The Kerry cattle is one of the oldest known breeds in Europe, and they’ve become a particularly prized breed in Ireland. They’re hardy and adaptable, and they also produce delicious milk. These characteristics, combined with their easy-going personalities, make them beloved by many farmers.

Despite the Kerry cattle’s rarity and small population size, they’re a special breed worth knowing. Here’s all the information you need to start getting acquainted with the Kerry cattle.


Quick Facts About Kerry Cattle Breed

Breed Name:Kerry Cattle
Place of Origin:Ireland
Bull (Male) Size:990 pounds
Cow (Female) Size:880 pounds
Lifespan:18–20 years
Climate Tolerance:Cold, wet climate
Care Level:Intermediate
Milk Production:6,600-8,00 pounds per lactation cycle
Rarity:Very Rare

Kerry Cattle Origins

Kerry cattle are native to Ireland. They were very prominent and common in Ireland during the late 17th century. However, as more cattle breeds were imported and cross-breeding began, this breed’s population started to decline.

Eventually, Kerry cattle became isolated to southwestern parts of Ireland, and they became common and valuable livestock for poor farmers.

Today, conservation efforts in the UK and the US are working to revive and repopulate this rare cattle breed. The Kerry Cattle Society in Ireland works with breeders in the US to register and conserve this cattle breed.

Kerry Cattle Characteristics

Kerry cattle can technically be a dual-purpose breed because its beef is also delicious and of good quality. However, the breed’s milk definitely overshadows the beef. Since there are other cattle breeds with particularly delicious and marbled beef, Kerry cattle are mainly dairy cattle, and it’s less common to see Kerry cattle beef sold by farmers.

When it comes to temperament, both cows and bulls have docile personalities. They can be very calm and even-tempered. However, they’re also very active cows that enjoy grazing and moving around. Since they’re active, agile, and extremely rare, Kerry cattle do best with intermediate and expert cow farmers.

Kerry cattle are hardy and are familiar with living through cold and wet Irish winters. They can do well in small farm settings since they’re relatively small compared to other cattle breeds. However, they can also enjoy grazing in large areas. They’re also good at converting low-quality forage.

Their small size and agility enable them to navigate rugged terrain easily without causing significant damage as they graze. Since Kerry cattle are more lightweight than other cow breeds, their hooves don’t rough up damp grazing fields.

Kerry Cattle Breed Uses

Kerry cattle were the first cattle breed to get bred exclusively for their milk. They produce high-quality milk that’s great for making cheese, ice cream, and yogurt. In fact, the famous Murphy’s Ice Cream exclusively uses Kerry cattle milk to make their renowned ice cream recipes.

Kerry cattle milk is exceptionally delicious because it contains tiny fat globules smaller than milk from other cattle breeds. This composition makes the milk taste smoother and creamier.

Also, the fat globules are so small that many people who have trouble digesting fat can usually enjoy Kerry cattle milk without experiencing an upset stomach.

Kerry Cattle Breed Appearance & Varieties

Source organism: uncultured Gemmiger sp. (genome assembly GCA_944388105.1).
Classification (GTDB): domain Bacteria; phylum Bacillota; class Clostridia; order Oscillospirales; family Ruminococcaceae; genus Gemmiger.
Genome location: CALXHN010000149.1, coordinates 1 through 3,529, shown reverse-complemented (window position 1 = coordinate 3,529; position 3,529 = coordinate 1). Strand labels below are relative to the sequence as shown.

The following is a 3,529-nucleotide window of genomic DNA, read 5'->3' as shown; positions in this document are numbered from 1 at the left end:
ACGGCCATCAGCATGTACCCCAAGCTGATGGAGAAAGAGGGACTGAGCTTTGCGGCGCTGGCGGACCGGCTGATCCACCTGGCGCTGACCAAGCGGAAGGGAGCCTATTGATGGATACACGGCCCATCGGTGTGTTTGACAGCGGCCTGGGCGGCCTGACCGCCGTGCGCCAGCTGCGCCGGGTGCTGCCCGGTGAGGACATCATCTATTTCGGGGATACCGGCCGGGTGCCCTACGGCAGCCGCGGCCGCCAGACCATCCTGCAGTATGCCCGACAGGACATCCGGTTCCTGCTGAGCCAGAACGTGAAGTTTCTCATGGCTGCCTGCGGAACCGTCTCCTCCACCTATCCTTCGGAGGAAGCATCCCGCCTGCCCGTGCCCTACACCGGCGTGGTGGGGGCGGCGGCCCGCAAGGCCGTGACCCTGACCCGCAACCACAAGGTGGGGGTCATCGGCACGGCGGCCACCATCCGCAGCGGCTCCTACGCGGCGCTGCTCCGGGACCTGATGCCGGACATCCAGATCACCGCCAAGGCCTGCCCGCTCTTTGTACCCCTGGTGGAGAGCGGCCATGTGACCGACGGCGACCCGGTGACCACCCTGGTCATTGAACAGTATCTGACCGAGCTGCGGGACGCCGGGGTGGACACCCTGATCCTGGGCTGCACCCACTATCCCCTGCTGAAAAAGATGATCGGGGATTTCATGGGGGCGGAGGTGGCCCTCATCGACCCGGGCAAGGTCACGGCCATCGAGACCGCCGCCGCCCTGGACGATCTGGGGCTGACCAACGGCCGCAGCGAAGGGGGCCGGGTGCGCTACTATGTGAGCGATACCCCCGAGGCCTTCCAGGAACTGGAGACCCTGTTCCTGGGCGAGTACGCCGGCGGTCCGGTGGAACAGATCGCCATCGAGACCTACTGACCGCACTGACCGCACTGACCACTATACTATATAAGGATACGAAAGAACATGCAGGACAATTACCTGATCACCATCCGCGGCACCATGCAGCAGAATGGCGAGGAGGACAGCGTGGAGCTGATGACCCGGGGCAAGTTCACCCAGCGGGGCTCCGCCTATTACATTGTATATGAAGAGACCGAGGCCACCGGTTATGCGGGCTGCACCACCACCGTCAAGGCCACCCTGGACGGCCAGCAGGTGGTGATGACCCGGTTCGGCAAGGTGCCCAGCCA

Kerry cattle are solid black and can have white around their underside and udders. They have short, white horns with black tips that point upwards. This breed tends to have a smaller and thinner appearance than other cow breeds.

Kerry cattle share a descendant with Dexter cattle. Dexter cattle have more color variance and are stockier than Kerry cattle. However, both cattle breeds are relatively rare, and many cattle breeders are trying to grow their population sizes.

Kerry Cattle Population, Distribution & Habitat

Kerry cattle originated in Ireland. The US imported some of them in the 1800s, but unfortunately, they didn’t quite catch on to become a popular cattle breed in America.

After the Kerry cattle population fell to about 200 in the 1980s, US breeders, Irish breeders, and conservationists started working together to protect this heritage breed.

Today, there are only a few Kerry cattle herds left in the UK and US. Kerry cattle are critically endangered, so many Irish Kerry cattle breeders and conservationists have teamed up with US breeders to bring up the population size.


Are Kerry Cattle Good for Small-Scale Farming?

Kerry cattle are good for small-scale farming for several reasons. First, they’re not picky eaters and can convert poor-quality forage easily. They’re also small and agile, so they don’t cause a lot of damage to land surfaces.

Kerry cows also have an easy time with calving, and they’re also generally hardy. They can live in colder climates and are relatively adaptable.

Overall, Kerry cattle are flexible and healthy. They can be active, but they can also live on smaller farms because of their small size.

Kerry cattle are an endangered breed, yet they provide so much for people. They’re docile and adapt well to many different settings, and they also produce some of the most delicious dairy milk.

Fortunately, breeders and conservations in the US and UK have teamed up to protect this breed and regrow the population. The future’s looking brighter for Kerry cattle, and hopefully, they’ll become a more common sight to see in the years to come.

Featured Image Credit: AndreAnita, Shutterstock